A database is a collection of electronic materials, like magazines, newspapers, journals, and books. You will search library databases similarly to how you search Google, with a few differences. You often search Google with sentences, commands, or phrases. However, with databases:
- You search databases with topics (ideas, concepts) and nouns (person, place, thing). We call the terms you search databases with keywords.
- Keep keywords at 1-4 words--shorter is better. Try to reduce your topic to its core idea.
- Think of synonyms for your keywords. Databases search the text of an article for your exact keywords, and authors might not have used the exact same words as you. Think of synonyms, alternate terms, similar ideas, etc. to search with.
This video gives a good overview of what database searching looks like:
The topic for your paper is heroism. Let's brainstorm a bit about different ideas related to heroes and heroism.
What words or ideas do you think of when you think of "hero" or "heroism"?
What kinds of people do you think of as heroes?
What other topics are related to heroes and heroism? Perhaps less obvious examples of heroes? Remember to include synonyms.
- self sacrifice
ArticlesNext, use library databases to find articles. Again, a database is simply an online collection of print materials like magazines, newspapers, journals, etc.. Each database will have different articles so be sure to search multiple databases. Mix and match the keywords you brainstormed. Try 2-3 keywords at a time. If don't like what you're finding, try different keywords. If you're still not happy, try a different database.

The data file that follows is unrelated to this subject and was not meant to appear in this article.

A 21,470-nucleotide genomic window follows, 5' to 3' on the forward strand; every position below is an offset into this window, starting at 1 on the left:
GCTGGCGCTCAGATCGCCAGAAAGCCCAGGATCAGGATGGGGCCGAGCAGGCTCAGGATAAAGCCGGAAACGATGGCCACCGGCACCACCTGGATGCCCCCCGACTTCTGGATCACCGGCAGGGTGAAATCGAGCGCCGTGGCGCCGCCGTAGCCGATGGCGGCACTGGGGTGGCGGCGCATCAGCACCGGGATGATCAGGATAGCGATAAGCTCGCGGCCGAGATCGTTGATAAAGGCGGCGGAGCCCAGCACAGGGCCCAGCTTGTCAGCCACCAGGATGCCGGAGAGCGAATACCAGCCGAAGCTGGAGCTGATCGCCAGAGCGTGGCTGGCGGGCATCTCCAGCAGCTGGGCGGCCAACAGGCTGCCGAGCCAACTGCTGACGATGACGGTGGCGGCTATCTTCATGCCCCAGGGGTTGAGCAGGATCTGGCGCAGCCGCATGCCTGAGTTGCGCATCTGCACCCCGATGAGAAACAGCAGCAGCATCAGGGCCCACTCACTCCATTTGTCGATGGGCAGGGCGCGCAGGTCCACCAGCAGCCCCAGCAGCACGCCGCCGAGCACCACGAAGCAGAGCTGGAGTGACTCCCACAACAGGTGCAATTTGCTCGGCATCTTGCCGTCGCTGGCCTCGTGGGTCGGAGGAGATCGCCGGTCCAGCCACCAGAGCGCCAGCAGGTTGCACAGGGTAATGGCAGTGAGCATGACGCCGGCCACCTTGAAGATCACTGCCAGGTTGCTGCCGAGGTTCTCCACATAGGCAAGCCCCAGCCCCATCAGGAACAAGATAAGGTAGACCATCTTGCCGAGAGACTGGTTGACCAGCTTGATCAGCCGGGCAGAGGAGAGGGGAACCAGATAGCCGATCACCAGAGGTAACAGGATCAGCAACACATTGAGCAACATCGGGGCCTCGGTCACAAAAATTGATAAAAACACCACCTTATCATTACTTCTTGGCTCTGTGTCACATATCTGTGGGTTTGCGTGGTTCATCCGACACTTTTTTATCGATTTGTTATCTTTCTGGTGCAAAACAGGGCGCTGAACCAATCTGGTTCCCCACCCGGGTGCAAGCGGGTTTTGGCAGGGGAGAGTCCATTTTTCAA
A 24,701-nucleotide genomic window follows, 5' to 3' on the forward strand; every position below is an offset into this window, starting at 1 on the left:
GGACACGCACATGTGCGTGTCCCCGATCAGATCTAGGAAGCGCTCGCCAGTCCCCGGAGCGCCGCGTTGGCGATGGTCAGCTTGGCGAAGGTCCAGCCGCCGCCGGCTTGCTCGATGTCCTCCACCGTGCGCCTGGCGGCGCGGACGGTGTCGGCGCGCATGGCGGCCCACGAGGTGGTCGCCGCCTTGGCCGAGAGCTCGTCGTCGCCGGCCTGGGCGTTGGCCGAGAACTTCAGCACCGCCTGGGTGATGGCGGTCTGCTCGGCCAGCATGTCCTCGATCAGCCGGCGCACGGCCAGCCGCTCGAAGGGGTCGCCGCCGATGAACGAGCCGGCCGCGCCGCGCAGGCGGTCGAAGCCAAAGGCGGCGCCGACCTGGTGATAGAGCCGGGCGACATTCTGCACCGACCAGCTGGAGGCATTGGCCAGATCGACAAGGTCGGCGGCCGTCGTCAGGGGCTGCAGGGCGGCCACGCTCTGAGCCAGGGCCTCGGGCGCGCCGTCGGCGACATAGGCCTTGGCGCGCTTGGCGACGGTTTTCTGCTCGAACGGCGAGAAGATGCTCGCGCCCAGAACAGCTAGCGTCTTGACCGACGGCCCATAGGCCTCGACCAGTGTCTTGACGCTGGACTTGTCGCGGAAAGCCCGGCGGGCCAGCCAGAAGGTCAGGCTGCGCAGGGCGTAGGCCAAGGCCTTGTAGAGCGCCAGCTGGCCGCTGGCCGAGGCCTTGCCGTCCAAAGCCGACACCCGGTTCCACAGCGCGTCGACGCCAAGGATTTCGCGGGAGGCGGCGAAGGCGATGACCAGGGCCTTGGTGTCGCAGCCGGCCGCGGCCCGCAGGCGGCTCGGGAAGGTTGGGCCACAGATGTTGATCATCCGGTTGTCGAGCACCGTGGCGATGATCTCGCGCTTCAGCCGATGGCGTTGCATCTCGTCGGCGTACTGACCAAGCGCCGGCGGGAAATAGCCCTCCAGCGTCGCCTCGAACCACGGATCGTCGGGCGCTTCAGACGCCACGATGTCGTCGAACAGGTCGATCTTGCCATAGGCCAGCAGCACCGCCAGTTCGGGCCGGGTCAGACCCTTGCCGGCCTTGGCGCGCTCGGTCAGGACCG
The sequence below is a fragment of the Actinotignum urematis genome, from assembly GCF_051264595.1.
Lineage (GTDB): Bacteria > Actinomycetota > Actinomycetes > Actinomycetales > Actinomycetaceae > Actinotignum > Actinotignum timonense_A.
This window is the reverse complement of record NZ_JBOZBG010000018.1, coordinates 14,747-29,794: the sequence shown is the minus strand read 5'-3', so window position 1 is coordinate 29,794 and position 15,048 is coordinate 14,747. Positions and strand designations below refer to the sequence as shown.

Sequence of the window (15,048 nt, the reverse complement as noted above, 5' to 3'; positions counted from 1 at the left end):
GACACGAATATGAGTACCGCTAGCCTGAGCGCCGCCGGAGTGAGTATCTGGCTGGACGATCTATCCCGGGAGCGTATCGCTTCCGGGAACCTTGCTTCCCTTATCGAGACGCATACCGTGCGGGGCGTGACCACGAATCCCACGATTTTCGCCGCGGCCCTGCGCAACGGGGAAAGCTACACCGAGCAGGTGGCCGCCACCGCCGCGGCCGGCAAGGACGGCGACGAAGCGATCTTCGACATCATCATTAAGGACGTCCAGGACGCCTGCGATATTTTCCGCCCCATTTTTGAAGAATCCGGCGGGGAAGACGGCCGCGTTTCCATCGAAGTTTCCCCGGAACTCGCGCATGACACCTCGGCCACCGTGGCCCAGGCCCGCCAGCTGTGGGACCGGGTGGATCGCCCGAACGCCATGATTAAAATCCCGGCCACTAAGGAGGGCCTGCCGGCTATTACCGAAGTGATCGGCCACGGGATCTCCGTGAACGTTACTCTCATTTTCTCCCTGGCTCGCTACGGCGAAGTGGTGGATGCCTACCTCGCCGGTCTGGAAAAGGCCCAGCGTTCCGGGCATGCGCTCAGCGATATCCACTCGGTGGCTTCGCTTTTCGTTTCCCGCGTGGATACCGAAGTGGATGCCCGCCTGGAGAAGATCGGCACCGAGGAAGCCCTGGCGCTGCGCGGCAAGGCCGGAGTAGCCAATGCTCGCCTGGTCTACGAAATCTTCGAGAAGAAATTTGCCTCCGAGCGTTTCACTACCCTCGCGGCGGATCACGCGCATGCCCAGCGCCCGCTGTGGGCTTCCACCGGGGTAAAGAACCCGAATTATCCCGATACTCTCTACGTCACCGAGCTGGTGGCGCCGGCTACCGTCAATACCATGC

Academic Search Premier Enter 1-3 keywords in the search boxes. After you search, use the options on the left to limit your search.
Expanded Academic ASAP Again, try searching 1-3 keywords to start. After searching those words, try options on the right.
US Newsstream (ProQuest) This database searches for . Enter 1-3 keywords in the search box. After you search for those words, add additional keywords, or try using the options on the left.
Page on "Heroes" in Credo Reference with links to definitions of heroes, encyclopedia articles, etc.
Book Search searches the listing of books and ebooks available at the Normandale Library.
Library Combined Search helps find articles, books, and videos from the library collection.
Try more than one database to find more articles. If you're not sure which one to use, ask a librarian!
Videos on library databases from Northeastern Illinois University:
What are the library databases and which one should I use?
How should I search in a database?
Consider the source's –
A = Author
P = Publication
P = Point of View
S = Sources
Call or e-mail a librarian if you need further research assistance. We're happy to help!(952) 358-8290
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Your question may be directed to a librarian from another college when Normandale librarians are unavailable.
In order to access databases and other Library resources from off campus, login with your StarID and password when prompted. Off-campus access to library databases is only available to current Normandale students, staff, and faculty.
A guide to APA citation format based on the 6th edition of the APA Publication Manual.
APA Formatting and Style Guide (OWL at Purdue)
APA (American Psychological Association) is most commonly used to cite sources within the social sciences. This resource, revised according to the 6th edition of the APA manual, offers examples for the general format of APA research papers, in-text citations, endnotes/footnotes, and the reference page.